Ms Major advised that a quarterly forum was held with the neighbourhood teams to talk about providers and any issues that had arisen.  Hillingdon Health and Care Partners (HHCP) had also been working with the care home team, sharing information, supporting and directing. 

 

It was noted that the funding for social care services would always be a challenge.  As such, the priority was to have an excellent front door and provide excellent interventions to make residents as independent as possible.  To this end, it would be important to influence the expectations of residents and their families to get individuals to help themselves.  During the pandemic, an increasing number of people had stayed in their own homes with the provision of support and had done really well.  This needed to be continued.  Ms Taylor would provide the Committee with a breakdown on where the social care budget was spent with information on how much was spent on individual external contracts (it was noted that the placement of care would always be the highest cost to the Council from this budget).

 

Members asked what assumptions had been made during the fair cost of care exercise with regard to the impact on the Medium Term Financial Forecast (MTFF).  Ms Taylor advised that work on the assumptions had not quite been completed but that there would be an impact on care providers and social care.  It was hoped that the grant that had been received for the first year would address the funding gap.  A draft would be available by October 2022. 

 

Tendering for public health services would be undertaken in the near future where the Council would be looking for generational changes in new models of working.  It was anticipated that this would provide the Council with huge opportunities to deliver services differently to residents.  Discussions had already taken place with the current provider of some services which included the sexual health clinic, substance misuse, school nursing, district nursing and midwifery which were all provided through public health contracts.  These contracts had been in place for 5-7 years so consideration needed to be given to where they would be best placed now with market warming taking place later this year.  It was agreed that the Director of Public Health would be asked to provide the Committee with an update on this process in due course.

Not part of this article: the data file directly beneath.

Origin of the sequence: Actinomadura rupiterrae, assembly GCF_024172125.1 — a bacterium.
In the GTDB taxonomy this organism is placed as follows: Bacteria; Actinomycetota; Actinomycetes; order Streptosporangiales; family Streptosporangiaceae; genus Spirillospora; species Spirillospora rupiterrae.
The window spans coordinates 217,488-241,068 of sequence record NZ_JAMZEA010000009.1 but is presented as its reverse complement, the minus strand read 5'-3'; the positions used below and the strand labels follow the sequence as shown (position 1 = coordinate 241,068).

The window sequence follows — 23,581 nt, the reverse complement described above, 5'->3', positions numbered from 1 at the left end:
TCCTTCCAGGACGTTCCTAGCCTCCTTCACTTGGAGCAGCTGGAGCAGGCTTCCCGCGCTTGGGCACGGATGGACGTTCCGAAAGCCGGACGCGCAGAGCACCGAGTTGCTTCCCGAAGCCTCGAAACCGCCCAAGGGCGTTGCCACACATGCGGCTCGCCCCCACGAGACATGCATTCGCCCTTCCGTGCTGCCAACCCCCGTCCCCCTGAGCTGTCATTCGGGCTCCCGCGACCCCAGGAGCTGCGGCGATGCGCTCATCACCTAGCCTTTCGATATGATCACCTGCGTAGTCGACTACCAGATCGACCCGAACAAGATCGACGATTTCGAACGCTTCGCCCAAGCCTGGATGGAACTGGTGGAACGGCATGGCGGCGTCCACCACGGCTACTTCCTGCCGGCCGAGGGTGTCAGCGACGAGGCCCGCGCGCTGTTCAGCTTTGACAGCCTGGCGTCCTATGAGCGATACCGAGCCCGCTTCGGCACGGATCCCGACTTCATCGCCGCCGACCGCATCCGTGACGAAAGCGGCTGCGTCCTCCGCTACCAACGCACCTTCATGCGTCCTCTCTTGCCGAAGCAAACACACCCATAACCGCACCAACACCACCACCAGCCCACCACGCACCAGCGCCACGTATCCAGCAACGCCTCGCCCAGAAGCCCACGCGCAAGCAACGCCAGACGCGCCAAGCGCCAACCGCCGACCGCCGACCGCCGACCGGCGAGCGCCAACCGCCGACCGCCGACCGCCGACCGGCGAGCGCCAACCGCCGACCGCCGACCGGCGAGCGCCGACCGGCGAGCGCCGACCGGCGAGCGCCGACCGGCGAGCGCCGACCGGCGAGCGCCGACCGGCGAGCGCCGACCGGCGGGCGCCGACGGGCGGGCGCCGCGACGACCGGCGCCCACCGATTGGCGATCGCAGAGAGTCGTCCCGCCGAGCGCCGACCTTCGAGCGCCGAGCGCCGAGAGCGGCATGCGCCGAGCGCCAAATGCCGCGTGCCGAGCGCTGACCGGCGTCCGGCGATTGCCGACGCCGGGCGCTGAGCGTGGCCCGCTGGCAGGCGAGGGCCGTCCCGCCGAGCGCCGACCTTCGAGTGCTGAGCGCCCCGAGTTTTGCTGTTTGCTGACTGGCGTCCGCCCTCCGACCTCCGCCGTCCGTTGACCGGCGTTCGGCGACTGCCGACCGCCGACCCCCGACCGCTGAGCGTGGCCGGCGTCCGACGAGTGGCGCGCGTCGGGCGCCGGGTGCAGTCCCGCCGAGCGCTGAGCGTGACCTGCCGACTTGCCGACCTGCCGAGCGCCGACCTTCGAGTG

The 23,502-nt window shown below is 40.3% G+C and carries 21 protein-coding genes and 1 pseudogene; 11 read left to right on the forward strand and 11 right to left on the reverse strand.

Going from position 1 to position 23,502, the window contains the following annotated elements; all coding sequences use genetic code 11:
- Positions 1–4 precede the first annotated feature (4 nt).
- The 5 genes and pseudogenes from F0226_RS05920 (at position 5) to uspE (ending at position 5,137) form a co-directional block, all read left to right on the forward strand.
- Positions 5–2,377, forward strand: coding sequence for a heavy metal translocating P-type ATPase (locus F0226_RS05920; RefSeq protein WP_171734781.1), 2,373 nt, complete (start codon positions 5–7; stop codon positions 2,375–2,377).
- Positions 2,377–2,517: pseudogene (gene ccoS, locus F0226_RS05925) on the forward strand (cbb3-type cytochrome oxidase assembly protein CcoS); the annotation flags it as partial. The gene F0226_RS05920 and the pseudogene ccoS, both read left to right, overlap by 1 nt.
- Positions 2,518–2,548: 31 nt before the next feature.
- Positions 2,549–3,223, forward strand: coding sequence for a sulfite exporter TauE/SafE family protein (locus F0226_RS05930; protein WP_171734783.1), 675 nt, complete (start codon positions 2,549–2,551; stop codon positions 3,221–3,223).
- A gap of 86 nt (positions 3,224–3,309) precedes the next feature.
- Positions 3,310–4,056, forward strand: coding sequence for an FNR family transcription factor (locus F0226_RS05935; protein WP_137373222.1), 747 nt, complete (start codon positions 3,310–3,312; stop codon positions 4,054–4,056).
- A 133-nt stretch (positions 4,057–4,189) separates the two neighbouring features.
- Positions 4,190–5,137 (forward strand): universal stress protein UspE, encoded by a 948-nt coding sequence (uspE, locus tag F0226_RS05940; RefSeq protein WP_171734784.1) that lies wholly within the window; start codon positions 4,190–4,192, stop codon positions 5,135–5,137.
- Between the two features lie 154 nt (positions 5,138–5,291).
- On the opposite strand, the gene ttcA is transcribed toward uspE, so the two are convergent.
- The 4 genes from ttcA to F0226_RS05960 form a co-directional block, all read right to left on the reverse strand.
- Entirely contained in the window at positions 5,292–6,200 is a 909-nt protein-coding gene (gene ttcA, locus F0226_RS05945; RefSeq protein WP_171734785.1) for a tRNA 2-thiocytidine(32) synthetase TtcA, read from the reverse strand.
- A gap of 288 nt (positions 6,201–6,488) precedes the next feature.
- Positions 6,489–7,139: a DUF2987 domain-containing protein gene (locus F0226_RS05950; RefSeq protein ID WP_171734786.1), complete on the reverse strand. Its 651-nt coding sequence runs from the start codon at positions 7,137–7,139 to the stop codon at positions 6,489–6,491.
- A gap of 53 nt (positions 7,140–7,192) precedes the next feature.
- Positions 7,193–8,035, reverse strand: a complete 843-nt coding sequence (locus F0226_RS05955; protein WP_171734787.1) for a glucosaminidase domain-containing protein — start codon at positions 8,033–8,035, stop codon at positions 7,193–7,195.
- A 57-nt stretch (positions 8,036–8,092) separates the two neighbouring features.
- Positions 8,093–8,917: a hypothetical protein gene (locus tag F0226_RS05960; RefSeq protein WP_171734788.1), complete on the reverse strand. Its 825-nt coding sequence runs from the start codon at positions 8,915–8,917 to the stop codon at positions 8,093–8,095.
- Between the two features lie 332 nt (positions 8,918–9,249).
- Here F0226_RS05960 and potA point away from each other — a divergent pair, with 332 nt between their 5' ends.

Concern was expressed that some residents found it difficult to get specialist help for individuals with autism.  Ms Taylor advised that stand alone services were not provided for those with autism but that their needs were being met through the learning disability service as they had the most relatable skills.  However, there were some specialised services available and further work with special educational needs would be vital in looking at this in the future. 

 

The positive behaviour support team (PBST) was a Council-commissioned service that was provided in-house.  To help some adults with autism and learning difficulties that needed additional support with challenging behaviour, the PBST provided a support plan. 

 

In terms of performance information, Ms Taylor advised that work was currently underway to pull this together into a dashboard which she would circulate to Members in due course. 

 

Members queried how Discharge to Assess (D2A) was progressing and whether or not it had had an impact on delayed discharge from Hillingdon Hospital.  The decision to use D2A had been taken before the pandemic had started whereby a care service would go to a resident’s home within two hours of discharge from hospital to have an assessment.  Within five days, a decision would be made on how to best meet an individual’s care needs.  Currently, 460 hours of care were provided to residents across the Borough in their own homes each week.  The care was provided by Comfort Care and other services such as physiotherapy and occupational therapy were also provided to support the carers.  This model was being standardised and rolled out across NWL as it had been so effective. 

 

The Committee asked Ms Taylor to pass on its thanks to her team for the excellent services that they provided. 

 

RESOLVED:  That:

1.    the draft plan to identify the work that would be associated with the Care Act Assessment be circulated to Members of the Committee;

2.    Ms Taylor provide the Committee with a breakdown on where the social care budget was spent with information on how much was spent on individual external contracts;

3.    the Director of Public Health be asked to provide an update on the market warming process being undertaken in relation to letting the public health contracts;

4.    Ms Taylor circulate a performance information to the Committee once work on the dashboard had been completed; and

5.    the content of the report be noted. 

Supporting documents: